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Pursuant to Ariz. R. Crim. P. 11.4(b), a defendant who asserts an insanity defense and voluntarily undergoes a mental health exam must disclose a complete copy of the mental health expert’s examination report, including any statements made by the defendant concerning the pending charges against him. Defendant asserted the defense of insanity, or guilty except insane, to charges for armed robbery and felony murder. Two experts prepared reports that included statements that Defendant made about the pending charges. When the State requested copies of the experts’ reports defense counsel produced copies but redacted Defendant’s statements. The State filed a motion to compel, seeking disclosure of unredacted copies. The superior court denied the motion based on Austin v. Alfred, 163 Ariz. 397 (Ariz. Ct. App. 1990). The court of appeals reversed. The Supreme Court affirmed, holding that Rule 11.4(b) requires a defendant to disclose his statements contained in a mental health expert’s report. The court thus disapproved of Austin to the extent it holds that such statements must be redacted under Rule 11.4(b). View "State v. Honorable Hugh Hegyi" on Justia Law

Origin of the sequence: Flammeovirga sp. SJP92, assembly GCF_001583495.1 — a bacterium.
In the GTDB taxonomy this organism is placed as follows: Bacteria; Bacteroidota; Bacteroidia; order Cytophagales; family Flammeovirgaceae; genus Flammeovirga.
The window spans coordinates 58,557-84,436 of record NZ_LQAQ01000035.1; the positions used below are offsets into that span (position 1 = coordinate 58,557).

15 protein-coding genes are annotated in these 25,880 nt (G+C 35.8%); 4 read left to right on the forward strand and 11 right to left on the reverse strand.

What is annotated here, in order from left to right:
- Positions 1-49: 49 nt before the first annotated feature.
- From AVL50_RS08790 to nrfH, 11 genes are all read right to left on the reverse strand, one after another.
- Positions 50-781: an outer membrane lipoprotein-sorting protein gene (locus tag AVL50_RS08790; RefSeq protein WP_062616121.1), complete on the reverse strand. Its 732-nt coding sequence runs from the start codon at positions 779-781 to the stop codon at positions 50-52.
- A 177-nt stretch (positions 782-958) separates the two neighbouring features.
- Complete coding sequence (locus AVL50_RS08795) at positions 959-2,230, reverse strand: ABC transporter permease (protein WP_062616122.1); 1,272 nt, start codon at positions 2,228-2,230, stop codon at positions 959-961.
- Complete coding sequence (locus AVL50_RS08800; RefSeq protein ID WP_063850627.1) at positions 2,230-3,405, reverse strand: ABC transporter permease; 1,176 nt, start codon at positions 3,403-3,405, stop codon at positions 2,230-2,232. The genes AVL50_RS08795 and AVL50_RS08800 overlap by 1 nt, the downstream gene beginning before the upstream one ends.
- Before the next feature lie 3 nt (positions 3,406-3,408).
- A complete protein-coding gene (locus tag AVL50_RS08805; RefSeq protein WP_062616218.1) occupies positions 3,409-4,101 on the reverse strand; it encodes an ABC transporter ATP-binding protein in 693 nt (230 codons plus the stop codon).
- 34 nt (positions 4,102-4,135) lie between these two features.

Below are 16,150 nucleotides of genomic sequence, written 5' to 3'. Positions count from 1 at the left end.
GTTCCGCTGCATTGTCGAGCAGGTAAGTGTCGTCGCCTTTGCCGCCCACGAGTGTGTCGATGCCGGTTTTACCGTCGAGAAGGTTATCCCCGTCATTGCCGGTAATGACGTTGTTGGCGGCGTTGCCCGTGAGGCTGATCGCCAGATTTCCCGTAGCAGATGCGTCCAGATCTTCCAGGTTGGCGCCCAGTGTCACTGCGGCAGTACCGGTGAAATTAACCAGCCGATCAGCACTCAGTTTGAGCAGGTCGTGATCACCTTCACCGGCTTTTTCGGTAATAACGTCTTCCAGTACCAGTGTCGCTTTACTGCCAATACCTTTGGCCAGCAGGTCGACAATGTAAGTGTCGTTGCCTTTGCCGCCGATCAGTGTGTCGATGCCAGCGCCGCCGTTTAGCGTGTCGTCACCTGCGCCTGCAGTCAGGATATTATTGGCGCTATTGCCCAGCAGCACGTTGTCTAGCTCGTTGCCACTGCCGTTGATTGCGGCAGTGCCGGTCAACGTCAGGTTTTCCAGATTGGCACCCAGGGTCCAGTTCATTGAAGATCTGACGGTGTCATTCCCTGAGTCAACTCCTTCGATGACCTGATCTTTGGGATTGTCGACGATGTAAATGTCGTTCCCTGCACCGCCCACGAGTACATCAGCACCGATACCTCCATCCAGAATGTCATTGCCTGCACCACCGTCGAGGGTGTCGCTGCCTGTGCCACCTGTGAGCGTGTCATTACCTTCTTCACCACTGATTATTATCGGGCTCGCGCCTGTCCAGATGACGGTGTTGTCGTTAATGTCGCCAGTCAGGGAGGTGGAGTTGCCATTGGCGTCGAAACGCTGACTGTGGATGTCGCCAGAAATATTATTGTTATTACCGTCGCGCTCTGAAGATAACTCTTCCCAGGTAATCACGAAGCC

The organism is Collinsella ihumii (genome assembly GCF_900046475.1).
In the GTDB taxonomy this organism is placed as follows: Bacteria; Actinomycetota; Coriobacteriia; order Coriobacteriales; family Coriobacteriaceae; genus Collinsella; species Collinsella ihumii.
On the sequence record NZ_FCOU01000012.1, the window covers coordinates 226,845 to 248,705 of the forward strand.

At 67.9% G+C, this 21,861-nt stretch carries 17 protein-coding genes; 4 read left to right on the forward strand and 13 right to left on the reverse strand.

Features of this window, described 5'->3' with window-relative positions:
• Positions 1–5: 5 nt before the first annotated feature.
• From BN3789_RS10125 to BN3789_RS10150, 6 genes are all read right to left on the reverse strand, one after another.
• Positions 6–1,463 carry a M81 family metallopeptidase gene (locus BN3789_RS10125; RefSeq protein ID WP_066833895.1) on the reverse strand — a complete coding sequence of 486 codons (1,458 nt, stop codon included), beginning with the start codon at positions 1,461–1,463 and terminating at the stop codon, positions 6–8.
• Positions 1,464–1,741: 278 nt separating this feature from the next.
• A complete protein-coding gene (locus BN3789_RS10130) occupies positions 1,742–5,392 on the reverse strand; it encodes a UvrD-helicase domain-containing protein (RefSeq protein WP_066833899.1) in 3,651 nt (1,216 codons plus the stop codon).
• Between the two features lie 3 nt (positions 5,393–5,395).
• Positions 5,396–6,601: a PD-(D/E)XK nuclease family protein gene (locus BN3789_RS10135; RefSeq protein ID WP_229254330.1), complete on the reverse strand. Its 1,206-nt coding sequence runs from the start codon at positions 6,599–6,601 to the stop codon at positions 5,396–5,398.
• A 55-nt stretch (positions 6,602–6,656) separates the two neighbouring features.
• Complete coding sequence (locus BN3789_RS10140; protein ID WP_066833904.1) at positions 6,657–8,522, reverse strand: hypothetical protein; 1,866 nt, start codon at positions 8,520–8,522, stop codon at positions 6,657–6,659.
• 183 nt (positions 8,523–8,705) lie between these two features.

Posted in: Criminal Law

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An actionable claim for abuse of a vulnerable adult under the Adult Protective Services Act (APSA), Ariz. Rev. Stat. 46-451 through -459, requires proof that (1) a vulnerable adult (2) has suffered an injury (3) caused by abuse (4) from a caregiver. Plaintiff filed this action against Defendants, alleging abuse and neglect of a vulnerable adult under APSA. The superior court granted summary judgment for Defendants after applying the four-part test adopted in Estate of McGill ex rel. McGill v. Albrecht, 57 P.3d 384 (Ariz. 2002). The Supreme Court reversed summary judgment based on Plaintiff’s ASPA abuse claim, holding that an actionable ASPA abuse claim requires proof of the four basic elements set forth in the statute. In making this determination, the court abolished the four-part test for an actionable claim set forth in McGill. View "Delgado v. Manor Care of Tuscon AZ, LLC" on Justia Law